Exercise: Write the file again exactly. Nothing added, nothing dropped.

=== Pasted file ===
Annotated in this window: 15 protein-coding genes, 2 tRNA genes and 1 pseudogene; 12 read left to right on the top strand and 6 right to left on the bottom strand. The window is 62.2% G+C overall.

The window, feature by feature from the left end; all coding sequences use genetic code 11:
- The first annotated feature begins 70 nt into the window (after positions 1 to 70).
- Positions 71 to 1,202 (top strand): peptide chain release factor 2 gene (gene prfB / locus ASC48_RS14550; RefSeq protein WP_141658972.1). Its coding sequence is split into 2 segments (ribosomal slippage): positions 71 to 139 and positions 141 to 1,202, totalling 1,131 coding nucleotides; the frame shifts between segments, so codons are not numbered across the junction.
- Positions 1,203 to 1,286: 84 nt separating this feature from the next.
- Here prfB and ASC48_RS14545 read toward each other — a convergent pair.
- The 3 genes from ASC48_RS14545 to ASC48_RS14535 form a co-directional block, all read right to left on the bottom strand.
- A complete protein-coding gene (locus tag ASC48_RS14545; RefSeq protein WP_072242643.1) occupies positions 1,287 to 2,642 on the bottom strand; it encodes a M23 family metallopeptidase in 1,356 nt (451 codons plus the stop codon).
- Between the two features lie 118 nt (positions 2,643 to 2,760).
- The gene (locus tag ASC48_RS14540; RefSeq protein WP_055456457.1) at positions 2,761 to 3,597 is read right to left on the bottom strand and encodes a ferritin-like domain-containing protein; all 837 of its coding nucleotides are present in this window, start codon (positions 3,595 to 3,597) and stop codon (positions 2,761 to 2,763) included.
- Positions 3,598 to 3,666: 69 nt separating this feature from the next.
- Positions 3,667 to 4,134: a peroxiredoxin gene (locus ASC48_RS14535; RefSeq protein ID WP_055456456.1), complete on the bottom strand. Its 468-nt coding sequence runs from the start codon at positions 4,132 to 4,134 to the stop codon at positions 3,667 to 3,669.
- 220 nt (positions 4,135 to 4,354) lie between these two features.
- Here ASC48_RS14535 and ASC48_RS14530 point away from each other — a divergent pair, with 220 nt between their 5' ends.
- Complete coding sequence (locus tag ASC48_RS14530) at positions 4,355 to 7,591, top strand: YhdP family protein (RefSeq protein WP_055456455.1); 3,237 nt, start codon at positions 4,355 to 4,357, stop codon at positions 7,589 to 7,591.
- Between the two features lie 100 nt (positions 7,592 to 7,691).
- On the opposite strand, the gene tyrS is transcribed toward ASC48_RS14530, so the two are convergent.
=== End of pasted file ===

Annotated in this window: 15 protein-coding genes, 2 tRNA genes and 1 pseudogene; 12 read left to right on the top strand and 6 right to left on the bottom strand. The window is 62.2% G+C overall.

The window, feature by feature from the left end; all coding sequences use genetic code 11:
- The first annotated feature begins 70 nt into the window (after positions 1 to 70).
- Positions 71 to 1,202 (top strand): peptide chain release factor 2 gene (gene prfB / locus ASC48_RS14550; RefSeq protein WP_141658972.1). Its coding sequence is split into 2 segments (ribosomal slippage): positions 71 to 139 and positions 141 to 1,202, totalling 1,131 coding nucleotides; the frame shifts between segments, so codons are not numbered across the junction.
- Positions 1,203 to 1,286: 84 nt separating this feature from the next.
- Here prfB and ASC48_RS14545 read toward each other — a convergent pair.
- The 3 genes from ASC48_RS14545 to ASC48_RS14535 form a co-directional block, all read right to left on the bottom strand.
- A complete protein-coding gene (locus tag ASC48_RS14545; RefSeq protein WP_072242643.1) occupies positions 1,287 to 2,642 on the bottom strand; it encodes a M23 family metallopeptidase in 1,356 nt (451 codons plus the stop codon).
- Between the two features lie 118 nt (positions 2,643 to 2,760).
- The gene (locus tag ASC48_RS14540; RefSeq protein WP_055456457.1) at positions 2,761 to 3,597 is read right to left on the bottom strand and encodes a ferritin-like domain-containing protein; all 837 of its coding nucleotides are present in this window, start codon (positions 3,595 to 3,597) and stop codon (positions 2,761 to 2,763) included.
- Positions 3,598 to 3,666: 69 nt separating this feature from the next.
- Positions 3,667 to 4,134: a peroxiredoxin gene (locus ASC48_RS14535; RefSeq protein ID WP_055456456.1), complete on the bottom strand. Its 468-nt coding sequence runs from the start codon at positions 4,132 to 4,134 to the stop codon at positions 3,667 to 3,669.
- 220 nt (positions 4,135 to 4,354) lie between these two features.
- Here ASC48_RS14535 and ASC48_RS14530 point away from each other — a divergent pair, with 220 nt between their 5' ends.
- Complete coding sequence (locus tag ASC48_RS14530) at positions 4,355 to 7,591, top strand: YhdP family protein (RefSeq protein WP_055456455.1); 3,237 nt, start codon at positions 4,355 to 4,357, stop codon at positions 7,589 to 7,591.
- Between the two features lie 100 nt (positions 7,592 to 7,691).
- On the opposite strand, the gene tyrS is transcribed toward ASC48_RS14530, so the two are convergent.